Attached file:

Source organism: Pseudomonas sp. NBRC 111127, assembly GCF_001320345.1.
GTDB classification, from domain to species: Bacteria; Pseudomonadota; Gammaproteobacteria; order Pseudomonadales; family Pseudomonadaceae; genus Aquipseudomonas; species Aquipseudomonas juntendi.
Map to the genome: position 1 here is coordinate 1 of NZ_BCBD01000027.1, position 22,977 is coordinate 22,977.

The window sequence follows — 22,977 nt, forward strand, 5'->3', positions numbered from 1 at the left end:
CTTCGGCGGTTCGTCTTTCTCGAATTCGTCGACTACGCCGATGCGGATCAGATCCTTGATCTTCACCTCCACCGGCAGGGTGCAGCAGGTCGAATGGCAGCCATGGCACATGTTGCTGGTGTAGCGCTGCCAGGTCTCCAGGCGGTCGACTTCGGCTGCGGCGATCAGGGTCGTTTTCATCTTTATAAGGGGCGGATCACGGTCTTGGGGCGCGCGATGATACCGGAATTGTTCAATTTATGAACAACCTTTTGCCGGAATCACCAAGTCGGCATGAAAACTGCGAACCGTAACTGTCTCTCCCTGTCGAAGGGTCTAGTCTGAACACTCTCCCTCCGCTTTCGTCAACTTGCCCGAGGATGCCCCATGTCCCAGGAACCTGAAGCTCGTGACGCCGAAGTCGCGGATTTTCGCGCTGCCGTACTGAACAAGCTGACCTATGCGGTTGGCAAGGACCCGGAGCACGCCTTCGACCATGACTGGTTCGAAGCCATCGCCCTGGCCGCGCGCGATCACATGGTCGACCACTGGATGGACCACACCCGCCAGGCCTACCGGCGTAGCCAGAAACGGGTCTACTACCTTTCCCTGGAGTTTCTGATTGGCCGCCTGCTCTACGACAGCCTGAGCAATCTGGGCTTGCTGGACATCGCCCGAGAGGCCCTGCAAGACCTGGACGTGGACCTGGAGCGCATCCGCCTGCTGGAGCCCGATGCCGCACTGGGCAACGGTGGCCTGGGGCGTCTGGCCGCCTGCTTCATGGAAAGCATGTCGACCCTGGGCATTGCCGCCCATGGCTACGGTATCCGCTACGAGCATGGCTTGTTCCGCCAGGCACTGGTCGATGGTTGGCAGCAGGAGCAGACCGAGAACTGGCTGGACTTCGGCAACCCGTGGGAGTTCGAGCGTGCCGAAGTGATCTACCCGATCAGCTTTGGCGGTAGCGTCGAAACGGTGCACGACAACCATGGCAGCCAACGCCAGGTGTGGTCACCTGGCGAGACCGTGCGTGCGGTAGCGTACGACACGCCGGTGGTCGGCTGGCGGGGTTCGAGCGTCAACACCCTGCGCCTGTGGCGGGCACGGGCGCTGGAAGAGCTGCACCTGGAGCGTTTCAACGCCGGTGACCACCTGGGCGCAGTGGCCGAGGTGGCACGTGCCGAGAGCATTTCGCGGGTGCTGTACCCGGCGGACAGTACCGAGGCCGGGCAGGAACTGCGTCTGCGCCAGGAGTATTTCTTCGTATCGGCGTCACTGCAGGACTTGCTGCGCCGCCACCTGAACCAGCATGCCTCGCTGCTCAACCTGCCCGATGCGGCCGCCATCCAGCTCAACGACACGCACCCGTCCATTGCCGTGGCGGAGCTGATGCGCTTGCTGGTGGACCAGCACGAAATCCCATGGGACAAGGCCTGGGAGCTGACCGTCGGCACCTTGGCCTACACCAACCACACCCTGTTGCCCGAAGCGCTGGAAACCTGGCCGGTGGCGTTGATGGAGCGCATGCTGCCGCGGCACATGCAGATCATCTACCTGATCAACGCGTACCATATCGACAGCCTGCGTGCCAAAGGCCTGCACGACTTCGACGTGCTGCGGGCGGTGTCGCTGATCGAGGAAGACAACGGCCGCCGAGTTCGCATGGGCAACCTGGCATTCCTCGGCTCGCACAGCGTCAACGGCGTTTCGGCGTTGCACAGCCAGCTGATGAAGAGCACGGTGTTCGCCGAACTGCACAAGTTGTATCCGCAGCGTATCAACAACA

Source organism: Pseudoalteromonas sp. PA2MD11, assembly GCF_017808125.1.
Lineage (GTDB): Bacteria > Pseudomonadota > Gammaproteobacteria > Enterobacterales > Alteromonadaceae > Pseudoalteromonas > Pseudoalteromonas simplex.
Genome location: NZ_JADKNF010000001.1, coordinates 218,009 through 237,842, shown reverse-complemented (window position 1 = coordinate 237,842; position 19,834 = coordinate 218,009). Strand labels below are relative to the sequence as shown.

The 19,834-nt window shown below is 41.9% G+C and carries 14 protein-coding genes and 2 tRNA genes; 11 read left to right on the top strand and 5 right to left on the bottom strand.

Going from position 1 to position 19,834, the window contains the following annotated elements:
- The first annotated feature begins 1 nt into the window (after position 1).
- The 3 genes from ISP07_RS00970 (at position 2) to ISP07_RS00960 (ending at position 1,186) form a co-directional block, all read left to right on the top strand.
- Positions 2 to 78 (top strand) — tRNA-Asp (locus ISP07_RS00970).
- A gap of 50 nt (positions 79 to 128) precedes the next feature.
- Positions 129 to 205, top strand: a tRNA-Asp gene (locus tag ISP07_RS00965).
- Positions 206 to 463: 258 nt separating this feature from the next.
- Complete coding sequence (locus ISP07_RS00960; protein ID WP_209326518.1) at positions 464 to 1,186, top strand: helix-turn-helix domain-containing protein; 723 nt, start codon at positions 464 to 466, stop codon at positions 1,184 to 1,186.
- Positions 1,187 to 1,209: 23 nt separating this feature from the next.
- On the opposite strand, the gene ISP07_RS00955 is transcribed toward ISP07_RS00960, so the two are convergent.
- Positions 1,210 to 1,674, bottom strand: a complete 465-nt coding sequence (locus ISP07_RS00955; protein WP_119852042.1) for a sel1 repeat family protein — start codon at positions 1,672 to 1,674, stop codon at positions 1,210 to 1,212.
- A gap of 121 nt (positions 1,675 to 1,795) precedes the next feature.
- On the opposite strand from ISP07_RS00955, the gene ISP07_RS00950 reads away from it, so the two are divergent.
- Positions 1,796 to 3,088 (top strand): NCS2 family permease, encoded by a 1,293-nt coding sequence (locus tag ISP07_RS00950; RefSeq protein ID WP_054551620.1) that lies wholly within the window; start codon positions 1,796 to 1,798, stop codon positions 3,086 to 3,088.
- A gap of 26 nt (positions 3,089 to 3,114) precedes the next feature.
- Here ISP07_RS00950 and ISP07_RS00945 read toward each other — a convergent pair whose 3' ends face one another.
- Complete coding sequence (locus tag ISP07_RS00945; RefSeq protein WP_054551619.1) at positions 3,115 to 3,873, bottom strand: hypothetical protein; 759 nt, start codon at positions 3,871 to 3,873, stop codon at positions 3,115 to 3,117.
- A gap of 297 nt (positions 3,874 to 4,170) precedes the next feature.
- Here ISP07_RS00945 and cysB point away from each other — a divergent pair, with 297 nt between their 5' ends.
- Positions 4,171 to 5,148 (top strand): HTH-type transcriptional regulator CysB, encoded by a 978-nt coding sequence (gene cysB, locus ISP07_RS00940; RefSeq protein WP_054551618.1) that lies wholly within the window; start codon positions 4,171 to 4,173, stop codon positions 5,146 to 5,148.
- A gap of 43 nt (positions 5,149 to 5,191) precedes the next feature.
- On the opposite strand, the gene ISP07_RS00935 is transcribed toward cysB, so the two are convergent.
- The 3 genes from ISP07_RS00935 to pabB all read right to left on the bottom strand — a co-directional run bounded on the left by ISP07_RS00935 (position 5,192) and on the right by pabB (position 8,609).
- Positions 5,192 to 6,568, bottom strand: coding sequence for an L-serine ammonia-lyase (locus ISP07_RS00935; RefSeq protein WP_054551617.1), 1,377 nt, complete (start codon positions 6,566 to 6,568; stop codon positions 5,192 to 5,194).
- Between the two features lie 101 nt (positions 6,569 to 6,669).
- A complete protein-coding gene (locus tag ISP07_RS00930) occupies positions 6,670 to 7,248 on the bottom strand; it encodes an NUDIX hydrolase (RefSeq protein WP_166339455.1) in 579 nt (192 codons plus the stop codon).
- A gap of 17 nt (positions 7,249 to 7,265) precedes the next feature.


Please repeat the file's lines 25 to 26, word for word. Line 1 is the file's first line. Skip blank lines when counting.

- Here ISP07_RS00950 and ISP07_RS00945 read toward each other — a convergent pair whose 3' ends face one another.
- Complete coding sequence (locus tag ISP07_RS00945; RefSeq protein WP_054551619.1) at positions 3,115 to 3,873, bottom strand: hypothetical protein; 759 nt, start codon at positions 3,871 to 3,873, stop codon at positions 3,115 to 3,117.